After months of waiting, Counter-Strike 2 finally launched earlier this week, signalling the end of Counter-Strike Global Offensive, the game that has been one of the top esports in the world for the past 10 years and is a two-time Esports Game Of The Year award winner. It’s not often a top esport is retired like this and while there is a lot of excitement about the future of CS, there is also a lot of sadness within the community that something so loved is now gone forever.
CS:GO first launched back in 2012 and it didn’t exactly take off. With CS 1.6 and Source still popular within the community many players just stayed on those games instead of switching to the new title. This was partly due to people just enjoying the older games, and also partly because at launch CS:GO just wasn’t all that good, with a number of issues and gameplay that didn’t feel great compared to the previous versions.
But quickly players started to flood in, particularly after the Call To Arms update in 2013 that added tradable weapon skins and kicked off the massive skin economy that no doubt saved CS:GO but also resulted in the controversial gambling of skins. From that point on CS:GO grew rapidly and never looked back, establishing itself as one of the top competitive games in the world and growing to be one of the best esports ever seen. It has sold out major arenas, broken online viewership records across all esports and given a lot of people careers.
Now CS:GO’s time is over, and Counter-Strike 2 is here. It brings with it an updated engine, sub-tick servers, new smoke physics and a whole lot more. To the untrained eye it can look reasonably similar to CS:GO, but playing it feels completely different. Even just the simple act of moving around feels strange at first, and for some players, it is taking a lot of getting used to! With top tournaments still running on CS:GO for the next couple of weeks, pro teams have been left with a bit of a conundrum on which they should be playing, and it’s not an easy choice to make.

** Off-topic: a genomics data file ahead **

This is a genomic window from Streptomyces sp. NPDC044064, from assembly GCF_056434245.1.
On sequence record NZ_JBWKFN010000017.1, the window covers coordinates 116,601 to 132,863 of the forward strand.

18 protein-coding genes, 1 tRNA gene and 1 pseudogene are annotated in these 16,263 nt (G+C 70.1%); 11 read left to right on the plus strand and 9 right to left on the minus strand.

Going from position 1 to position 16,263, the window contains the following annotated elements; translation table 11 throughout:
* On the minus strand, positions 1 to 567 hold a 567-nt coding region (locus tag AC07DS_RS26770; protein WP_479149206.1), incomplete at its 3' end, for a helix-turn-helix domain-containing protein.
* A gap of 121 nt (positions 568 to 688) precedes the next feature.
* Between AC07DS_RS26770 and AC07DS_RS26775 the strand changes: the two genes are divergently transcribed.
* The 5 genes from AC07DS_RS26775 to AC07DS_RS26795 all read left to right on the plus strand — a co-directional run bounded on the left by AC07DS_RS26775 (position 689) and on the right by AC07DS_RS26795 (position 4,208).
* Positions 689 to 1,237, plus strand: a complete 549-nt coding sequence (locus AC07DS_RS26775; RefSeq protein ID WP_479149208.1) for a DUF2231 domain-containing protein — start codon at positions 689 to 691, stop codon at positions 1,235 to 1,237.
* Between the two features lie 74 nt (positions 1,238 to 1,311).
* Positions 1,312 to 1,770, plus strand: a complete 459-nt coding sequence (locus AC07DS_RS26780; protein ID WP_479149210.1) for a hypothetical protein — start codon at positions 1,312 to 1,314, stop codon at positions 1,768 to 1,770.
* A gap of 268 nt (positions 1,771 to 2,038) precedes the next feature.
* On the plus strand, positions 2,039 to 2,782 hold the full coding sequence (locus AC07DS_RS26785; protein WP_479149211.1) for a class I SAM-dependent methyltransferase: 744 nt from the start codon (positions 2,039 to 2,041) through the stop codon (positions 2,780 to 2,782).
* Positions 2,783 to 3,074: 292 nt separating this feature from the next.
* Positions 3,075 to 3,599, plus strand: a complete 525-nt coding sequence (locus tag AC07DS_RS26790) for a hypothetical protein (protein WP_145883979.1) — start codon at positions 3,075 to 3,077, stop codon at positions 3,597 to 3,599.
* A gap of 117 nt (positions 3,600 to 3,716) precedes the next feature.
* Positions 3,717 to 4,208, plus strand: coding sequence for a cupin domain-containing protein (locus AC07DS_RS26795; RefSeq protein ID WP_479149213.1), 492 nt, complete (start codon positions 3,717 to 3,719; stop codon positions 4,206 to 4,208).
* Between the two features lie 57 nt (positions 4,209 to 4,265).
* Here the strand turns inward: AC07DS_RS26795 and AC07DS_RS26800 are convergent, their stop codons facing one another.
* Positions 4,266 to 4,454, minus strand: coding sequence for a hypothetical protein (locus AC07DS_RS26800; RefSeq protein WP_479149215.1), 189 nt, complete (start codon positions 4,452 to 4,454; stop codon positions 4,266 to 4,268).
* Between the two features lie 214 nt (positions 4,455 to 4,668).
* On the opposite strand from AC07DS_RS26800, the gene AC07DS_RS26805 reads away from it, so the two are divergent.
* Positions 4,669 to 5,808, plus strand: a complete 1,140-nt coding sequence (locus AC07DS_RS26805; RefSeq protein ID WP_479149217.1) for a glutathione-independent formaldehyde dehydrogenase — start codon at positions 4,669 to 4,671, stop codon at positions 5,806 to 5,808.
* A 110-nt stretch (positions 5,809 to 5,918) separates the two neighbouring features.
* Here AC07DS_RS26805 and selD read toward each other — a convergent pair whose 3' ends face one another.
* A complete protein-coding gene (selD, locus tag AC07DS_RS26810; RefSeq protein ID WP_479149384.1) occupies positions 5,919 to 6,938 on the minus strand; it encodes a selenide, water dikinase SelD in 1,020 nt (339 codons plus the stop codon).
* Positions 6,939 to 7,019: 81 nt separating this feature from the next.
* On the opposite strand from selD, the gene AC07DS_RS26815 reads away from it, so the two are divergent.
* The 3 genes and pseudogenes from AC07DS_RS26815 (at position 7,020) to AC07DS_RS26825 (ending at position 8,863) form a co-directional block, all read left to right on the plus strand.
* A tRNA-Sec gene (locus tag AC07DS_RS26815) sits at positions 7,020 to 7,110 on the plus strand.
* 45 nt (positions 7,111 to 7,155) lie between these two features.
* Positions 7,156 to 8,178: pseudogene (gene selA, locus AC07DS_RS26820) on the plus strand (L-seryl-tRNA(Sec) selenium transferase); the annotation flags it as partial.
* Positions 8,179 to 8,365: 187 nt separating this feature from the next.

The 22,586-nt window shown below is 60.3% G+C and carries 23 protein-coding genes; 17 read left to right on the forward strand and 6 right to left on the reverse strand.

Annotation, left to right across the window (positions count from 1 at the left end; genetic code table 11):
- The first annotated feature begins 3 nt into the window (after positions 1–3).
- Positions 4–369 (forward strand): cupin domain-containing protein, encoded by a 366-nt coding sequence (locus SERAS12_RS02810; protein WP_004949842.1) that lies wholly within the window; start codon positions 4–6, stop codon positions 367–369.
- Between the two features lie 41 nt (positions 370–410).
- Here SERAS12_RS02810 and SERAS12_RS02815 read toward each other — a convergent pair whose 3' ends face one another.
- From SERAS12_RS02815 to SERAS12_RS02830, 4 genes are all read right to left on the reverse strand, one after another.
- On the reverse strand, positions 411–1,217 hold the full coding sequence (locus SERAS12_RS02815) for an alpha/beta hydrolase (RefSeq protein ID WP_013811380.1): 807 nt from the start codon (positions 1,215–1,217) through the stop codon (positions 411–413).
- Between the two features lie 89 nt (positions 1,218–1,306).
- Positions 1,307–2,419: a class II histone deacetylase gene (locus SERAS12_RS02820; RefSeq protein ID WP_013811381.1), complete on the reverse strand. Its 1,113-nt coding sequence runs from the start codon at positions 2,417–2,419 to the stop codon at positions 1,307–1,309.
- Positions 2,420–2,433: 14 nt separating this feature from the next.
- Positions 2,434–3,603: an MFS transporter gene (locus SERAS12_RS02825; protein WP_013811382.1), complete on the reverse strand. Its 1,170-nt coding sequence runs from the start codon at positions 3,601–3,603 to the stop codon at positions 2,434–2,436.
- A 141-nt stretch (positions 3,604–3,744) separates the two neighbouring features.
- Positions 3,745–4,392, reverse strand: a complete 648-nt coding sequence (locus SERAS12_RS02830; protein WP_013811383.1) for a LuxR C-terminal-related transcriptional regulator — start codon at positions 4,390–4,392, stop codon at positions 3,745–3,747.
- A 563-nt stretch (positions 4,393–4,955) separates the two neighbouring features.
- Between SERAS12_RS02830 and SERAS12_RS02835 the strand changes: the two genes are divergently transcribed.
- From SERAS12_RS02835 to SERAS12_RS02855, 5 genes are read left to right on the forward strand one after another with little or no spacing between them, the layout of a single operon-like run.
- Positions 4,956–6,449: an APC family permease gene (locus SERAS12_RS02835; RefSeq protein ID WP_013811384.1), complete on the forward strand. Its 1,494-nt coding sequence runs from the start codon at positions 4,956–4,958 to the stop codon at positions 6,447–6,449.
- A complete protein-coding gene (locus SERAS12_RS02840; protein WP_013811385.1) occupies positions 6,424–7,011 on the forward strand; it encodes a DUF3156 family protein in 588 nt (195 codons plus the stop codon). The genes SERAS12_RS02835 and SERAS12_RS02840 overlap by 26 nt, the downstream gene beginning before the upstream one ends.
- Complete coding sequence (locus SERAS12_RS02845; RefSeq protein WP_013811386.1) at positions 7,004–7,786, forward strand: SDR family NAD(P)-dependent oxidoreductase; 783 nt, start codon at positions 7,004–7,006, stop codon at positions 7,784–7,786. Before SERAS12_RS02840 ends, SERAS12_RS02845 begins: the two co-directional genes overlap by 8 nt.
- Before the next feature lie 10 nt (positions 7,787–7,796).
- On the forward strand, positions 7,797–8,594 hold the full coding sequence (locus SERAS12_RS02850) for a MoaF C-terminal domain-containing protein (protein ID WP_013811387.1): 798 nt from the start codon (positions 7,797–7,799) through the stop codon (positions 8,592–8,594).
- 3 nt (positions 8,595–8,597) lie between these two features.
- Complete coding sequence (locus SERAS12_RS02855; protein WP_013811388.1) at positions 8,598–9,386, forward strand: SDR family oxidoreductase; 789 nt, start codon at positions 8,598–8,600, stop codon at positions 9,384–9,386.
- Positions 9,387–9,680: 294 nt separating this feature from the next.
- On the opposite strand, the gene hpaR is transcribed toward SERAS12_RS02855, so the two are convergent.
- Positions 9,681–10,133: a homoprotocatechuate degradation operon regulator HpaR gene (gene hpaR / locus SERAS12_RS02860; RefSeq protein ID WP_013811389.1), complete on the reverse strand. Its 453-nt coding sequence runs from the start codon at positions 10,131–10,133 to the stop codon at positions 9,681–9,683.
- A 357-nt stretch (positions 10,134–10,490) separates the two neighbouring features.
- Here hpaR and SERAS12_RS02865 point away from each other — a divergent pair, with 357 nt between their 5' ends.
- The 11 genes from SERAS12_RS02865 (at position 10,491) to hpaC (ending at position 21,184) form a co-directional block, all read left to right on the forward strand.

“We had to change our plan because we’re getting close to the release of CS2 and I think it’s really important that you start playing a little bit,” says Danny “zonic” Sørensen, coach of the Team Vitality Counter-Strike roster and a finalist for the Esports Coach of the Year award. “We saw when we went from 1.6 to CS:GO that teams who switched first were definitely the teams that performed well.”
Once all tournaments switch over to CS2, which will happen over the course of the next few weeks, then all the teams will do the same and there will no doubt be a massive shakeup of the top teams in the world. While some top contenders like Vitality switched to CS2 weeks ago and are feeling good about their chances in the early days of CS2, other teams have waited until launch and even then are still focusing on the tournaments they have to play on CS:GO, even if that might put them at a disadvantage in early CS2 competition.
“I don’t know how it will impact me or my team, but it will be difficult for everyone and it’s too early to say if me or anyone will stay the same, be a worse or better player in CS2,” says Nemanja “huNter-” Kovač, a player for G2 Esports and finalist for Esports PC Player of the Year. “But everybody will work hard and play a lot at the beginning including my team and me.”
For the pro players and teams this is a difficult time, having to manage two games for at least a few weeks and then having to go into CS2 and figure out all the new systems. The pressure will no doubt be increased and it will likely be a stressful few months for many as they try to figure out the best ways to play the new game before the first Major in early 2024.
But on the other side of the fence, the launch of a new game has given tournament organisers a fantastic new opportunity to show off the new game when the entire esports industry is fully on board the hype train for CS2. With CS2 being so popular that Valve has had to remove some features to free up servers to handle demand, it feels like everyone wants to experience CS2, and that provides an opportunity for TOs to put on a big show that could bring in a new audience.
“We are very optimistic that CS2 will be a worthy successor to CS:GO and likely to surpass the legacy its predecessor has left behind,” says Shaun Clark, the Senior Director for Ecosystems at ESL FACEIT Group a finalist for Esports Broadcast/Production Team of the Year. “While the game is still very similar, there are differences to it, which will level the playing field between the existing competitive scene and the influx of new teams. We expect our ESL Pro Tour to start off unpredictable but certainly fierce as the new wave slowly but surely enters our structure in the hope of challenging the status quo of what we know from the professional scene today.”
It will still be a few weeks before we get to see the biggest tournaments in the world bring the best teams in the world onto CS2, but expectations are high and if they can be met, we could be entering a new golden era for Counter-Strike. With a new game, bigger events and likely a big shake-up of the top teams and players it will be an exciting few months for the pro-CS scene, and we can’t wait to see how it plays out.